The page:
4.11 Plug-in DLLs
The abilities of the NSIS scripting language can be extended by utilising functionality provided in a DLL file. Probably the best known example of this is the InstallOptions.dll bundled with every NSIS release.
When the NSIS compiler starts it scans the plug-ins directory for DLLs and makes a list of the plug-ins found and their exported functions. During compilation, if a sequence such as fred::flintstone is encountered where the compiler expected to find a language keyword the compiler will look through this list. If a list entry specifies that fred.dll exports function flintstone NSIS will pack the fred.dll file into the created installer binary.
During execution of a plug-in command NSIS will unpack the necessary DLL to a temporary folder ($PLUGINSDIR), push all of the arguments specified (right-to-left order), and then execute the DLL function.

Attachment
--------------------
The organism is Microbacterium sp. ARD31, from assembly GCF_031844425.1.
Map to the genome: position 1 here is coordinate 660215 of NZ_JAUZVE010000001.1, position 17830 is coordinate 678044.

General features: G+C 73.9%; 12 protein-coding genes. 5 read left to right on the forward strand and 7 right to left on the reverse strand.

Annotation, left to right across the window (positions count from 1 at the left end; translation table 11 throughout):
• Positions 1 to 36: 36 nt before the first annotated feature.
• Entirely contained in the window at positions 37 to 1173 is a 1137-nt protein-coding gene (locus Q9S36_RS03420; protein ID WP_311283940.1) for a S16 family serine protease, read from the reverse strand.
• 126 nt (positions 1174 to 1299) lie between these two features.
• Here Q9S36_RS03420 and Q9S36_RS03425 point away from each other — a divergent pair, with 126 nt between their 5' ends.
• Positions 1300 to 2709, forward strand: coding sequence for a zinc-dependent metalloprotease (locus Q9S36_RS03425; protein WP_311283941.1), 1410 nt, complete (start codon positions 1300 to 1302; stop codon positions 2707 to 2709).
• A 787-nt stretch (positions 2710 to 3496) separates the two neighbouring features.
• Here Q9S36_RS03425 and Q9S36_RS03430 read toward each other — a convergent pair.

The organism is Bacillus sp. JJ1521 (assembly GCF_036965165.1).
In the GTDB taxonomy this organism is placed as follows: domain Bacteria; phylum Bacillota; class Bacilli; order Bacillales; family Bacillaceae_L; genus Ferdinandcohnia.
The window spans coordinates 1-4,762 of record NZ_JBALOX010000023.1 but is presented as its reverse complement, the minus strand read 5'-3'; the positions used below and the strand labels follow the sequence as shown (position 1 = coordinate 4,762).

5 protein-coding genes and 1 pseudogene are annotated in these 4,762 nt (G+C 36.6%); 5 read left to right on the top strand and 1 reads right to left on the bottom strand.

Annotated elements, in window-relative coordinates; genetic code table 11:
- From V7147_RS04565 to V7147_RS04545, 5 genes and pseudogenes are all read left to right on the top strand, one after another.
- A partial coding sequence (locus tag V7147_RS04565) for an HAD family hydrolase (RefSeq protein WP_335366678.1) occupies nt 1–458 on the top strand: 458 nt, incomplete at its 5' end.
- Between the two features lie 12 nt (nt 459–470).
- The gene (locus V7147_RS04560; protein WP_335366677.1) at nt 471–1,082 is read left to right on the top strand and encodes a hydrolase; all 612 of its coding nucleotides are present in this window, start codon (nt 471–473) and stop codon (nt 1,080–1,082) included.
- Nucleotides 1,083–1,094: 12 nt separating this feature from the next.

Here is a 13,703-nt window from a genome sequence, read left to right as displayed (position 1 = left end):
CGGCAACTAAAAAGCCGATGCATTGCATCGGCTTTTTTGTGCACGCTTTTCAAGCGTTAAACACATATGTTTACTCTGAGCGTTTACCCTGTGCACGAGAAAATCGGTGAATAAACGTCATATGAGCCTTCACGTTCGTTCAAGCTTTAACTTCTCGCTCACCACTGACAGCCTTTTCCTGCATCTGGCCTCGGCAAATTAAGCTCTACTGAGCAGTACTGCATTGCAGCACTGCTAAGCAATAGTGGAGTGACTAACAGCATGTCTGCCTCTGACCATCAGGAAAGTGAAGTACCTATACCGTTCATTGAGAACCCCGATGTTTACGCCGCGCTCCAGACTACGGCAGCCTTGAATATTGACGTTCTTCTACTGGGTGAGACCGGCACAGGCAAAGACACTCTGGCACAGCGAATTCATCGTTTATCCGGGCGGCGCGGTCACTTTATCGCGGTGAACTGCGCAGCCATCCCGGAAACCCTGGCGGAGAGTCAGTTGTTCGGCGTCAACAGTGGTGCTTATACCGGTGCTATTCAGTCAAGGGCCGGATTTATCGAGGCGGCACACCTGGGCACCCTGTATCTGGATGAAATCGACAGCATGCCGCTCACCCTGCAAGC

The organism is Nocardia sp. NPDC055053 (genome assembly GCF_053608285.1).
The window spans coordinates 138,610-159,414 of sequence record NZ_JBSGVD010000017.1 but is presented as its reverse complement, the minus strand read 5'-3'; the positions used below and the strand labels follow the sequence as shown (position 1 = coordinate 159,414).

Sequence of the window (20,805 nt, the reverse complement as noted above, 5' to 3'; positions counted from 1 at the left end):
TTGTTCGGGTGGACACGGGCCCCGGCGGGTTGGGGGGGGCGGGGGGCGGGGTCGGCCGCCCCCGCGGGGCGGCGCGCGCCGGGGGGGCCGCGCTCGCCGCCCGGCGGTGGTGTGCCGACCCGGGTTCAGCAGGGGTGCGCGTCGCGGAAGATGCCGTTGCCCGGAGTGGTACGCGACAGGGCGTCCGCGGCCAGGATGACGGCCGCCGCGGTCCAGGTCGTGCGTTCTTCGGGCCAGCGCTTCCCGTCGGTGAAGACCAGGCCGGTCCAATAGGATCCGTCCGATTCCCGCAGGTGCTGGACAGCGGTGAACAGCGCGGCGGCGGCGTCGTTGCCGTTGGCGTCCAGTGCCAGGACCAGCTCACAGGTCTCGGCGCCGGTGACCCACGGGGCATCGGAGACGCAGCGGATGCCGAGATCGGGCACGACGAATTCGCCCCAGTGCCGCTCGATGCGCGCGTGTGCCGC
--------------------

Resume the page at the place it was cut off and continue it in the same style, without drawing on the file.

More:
4.11.1 Using Plug-in Commands
A plug-in call looks like this:
All parameters are pushed onto the stack (in this case, the plug-in function only needs one parameter). Some plug-in commands may not need any parameters on the stack, others might require more of them. To use a plug-in command you will need to read the documentation for the plug-in so that you know what parameters its functions require.
4.11.2 Calling plug-ins manually
If you want to call a plug-in that is stored on user's hard drive or somewhere else, use CallInstDLL. Almost all plug-ins provide installer functionality, so using plug-in commands is way easier. Using CallInstDLL can be useful when you have created plug-ins that are linked to a certain version of your application and are being copied to the installation folder.